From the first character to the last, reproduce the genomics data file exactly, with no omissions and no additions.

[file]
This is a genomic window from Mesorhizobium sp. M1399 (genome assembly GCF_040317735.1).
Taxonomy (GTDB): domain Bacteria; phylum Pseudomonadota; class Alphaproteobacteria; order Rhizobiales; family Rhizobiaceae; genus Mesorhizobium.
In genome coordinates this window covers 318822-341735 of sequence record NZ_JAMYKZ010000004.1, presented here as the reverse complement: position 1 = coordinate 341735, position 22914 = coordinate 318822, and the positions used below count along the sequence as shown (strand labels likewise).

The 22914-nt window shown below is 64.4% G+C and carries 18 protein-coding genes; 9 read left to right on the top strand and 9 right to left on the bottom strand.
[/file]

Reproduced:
This is a genomic window from Mesorhizobium sp. M1399 (genome assembly GCF_040317735.1).
Taxonomy (GTDB): domain Bacteria; phylum Pseudomonadota; class Alphaproteobacteria; order Rhizobiales; family Rhizobiaceae; genus Mesorhizobium.
In genome coordinates this window covers 318822-341735 of sequence record NZ_JAMYKZ010000004.1, presented here as the reverse complement: position 1 = coordinate 341735, position 22914 = coordinate 318822, and the positions used below count along the sequence as shown (strand labels likewise).

The 22914-nt window shown below is 64.4% G+C and carries 18 protein-coding genes; 9 read left to right on the top strand and 9 right to left on the bottom strand.